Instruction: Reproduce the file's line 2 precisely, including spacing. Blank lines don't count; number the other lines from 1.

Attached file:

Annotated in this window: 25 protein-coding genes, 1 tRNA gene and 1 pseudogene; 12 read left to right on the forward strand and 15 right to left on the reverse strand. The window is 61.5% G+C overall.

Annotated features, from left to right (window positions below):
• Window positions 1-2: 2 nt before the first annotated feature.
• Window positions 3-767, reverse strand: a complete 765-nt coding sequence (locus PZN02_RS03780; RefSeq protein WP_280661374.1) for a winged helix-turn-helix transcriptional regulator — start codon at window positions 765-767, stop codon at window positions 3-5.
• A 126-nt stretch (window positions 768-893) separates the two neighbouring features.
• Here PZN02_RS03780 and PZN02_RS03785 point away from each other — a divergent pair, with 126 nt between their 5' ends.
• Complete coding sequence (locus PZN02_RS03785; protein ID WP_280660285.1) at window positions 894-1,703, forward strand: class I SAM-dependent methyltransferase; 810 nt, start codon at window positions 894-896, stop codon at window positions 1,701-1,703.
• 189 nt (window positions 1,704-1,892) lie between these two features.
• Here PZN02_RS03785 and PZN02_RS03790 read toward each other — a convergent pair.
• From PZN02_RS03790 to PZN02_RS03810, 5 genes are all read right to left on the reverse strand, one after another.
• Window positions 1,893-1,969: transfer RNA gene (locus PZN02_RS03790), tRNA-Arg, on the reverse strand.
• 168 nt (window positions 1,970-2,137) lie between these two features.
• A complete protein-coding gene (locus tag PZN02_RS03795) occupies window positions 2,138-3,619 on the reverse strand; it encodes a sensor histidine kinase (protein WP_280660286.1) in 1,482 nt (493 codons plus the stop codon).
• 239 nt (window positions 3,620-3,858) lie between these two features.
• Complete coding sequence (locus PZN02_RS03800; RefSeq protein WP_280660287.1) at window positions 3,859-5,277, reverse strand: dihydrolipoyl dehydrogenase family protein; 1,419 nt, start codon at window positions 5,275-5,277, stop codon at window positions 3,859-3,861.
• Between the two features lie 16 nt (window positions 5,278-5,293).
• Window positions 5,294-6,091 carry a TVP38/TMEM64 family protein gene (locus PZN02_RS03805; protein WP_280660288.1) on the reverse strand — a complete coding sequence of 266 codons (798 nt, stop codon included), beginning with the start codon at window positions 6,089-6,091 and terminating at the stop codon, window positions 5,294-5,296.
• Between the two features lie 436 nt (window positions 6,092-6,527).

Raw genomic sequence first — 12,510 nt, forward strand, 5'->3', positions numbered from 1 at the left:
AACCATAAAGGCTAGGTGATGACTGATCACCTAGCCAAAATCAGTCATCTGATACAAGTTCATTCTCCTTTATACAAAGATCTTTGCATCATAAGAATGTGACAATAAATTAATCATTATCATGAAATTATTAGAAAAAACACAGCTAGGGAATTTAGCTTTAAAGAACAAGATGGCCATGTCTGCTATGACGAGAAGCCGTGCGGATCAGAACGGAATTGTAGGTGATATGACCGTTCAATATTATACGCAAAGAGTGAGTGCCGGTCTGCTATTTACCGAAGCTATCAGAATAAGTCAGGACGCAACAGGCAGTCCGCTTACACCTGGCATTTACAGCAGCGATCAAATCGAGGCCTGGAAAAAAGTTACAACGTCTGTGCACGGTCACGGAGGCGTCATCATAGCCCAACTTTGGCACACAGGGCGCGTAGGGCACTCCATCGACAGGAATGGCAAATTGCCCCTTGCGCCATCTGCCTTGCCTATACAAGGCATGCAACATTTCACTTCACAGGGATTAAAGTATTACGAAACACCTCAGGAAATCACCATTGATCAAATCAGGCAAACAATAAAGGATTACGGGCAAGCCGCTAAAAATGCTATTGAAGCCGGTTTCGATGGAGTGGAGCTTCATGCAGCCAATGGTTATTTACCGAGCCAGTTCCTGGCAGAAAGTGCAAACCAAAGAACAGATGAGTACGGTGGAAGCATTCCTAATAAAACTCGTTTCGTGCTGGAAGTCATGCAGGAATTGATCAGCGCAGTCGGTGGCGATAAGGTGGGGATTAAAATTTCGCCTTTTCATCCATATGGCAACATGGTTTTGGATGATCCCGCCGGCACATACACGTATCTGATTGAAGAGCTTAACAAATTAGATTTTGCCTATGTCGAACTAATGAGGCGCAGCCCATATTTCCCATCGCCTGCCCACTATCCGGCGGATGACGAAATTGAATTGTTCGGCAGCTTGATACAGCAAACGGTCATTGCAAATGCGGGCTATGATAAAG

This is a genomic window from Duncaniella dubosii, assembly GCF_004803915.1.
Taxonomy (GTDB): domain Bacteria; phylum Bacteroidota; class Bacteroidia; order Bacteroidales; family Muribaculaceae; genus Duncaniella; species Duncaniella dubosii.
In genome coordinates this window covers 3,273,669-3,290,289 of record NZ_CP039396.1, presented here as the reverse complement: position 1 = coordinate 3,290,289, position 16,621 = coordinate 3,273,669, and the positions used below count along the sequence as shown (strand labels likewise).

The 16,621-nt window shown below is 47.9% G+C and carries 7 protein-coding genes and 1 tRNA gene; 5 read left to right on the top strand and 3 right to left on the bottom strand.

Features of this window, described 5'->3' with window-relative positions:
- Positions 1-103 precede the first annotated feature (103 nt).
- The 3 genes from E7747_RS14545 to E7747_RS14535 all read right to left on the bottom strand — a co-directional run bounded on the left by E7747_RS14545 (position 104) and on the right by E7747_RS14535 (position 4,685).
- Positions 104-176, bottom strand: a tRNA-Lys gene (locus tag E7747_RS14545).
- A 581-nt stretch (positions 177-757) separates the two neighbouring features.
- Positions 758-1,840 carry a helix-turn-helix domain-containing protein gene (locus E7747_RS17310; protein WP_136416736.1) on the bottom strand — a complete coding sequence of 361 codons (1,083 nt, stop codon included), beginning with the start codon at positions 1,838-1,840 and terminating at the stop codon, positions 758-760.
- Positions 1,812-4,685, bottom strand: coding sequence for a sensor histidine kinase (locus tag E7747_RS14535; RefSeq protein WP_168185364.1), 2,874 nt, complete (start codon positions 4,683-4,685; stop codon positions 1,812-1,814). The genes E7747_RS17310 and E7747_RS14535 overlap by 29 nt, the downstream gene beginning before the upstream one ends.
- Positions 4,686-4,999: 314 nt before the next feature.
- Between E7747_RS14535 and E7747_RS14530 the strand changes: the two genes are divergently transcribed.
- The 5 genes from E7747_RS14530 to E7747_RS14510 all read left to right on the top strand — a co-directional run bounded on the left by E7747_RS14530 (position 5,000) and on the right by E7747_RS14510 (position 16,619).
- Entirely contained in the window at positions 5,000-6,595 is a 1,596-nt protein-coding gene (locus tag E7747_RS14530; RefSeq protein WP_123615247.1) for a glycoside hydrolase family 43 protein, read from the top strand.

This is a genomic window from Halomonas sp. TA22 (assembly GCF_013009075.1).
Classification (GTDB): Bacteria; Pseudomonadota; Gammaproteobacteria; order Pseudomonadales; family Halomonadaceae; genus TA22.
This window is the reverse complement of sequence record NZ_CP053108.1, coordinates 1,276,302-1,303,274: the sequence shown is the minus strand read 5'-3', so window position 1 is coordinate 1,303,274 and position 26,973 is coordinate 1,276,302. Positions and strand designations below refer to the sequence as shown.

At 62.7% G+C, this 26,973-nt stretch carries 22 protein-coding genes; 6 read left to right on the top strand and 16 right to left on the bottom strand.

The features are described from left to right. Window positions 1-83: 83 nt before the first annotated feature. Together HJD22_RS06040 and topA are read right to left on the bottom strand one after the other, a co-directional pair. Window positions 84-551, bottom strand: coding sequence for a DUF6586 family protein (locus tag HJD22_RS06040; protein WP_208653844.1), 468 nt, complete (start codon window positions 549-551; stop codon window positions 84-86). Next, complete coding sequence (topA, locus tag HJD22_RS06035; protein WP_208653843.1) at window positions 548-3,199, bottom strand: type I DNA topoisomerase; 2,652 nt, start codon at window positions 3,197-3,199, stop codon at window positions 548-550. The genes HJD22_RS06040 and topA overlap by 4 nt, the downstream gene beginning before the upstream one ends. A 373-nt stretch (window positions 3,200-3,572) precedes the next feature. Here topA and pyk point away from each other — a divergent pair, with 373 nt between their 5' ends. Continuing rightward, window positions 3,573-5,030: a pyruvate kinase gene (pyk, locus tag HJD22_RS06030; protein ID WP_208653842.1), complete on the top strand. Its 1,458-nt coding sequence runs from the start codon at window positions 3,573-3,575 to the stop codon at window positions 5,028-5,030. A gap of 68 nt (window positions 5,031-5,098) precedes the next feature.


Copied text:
Annotated features, from left to right (window positions below):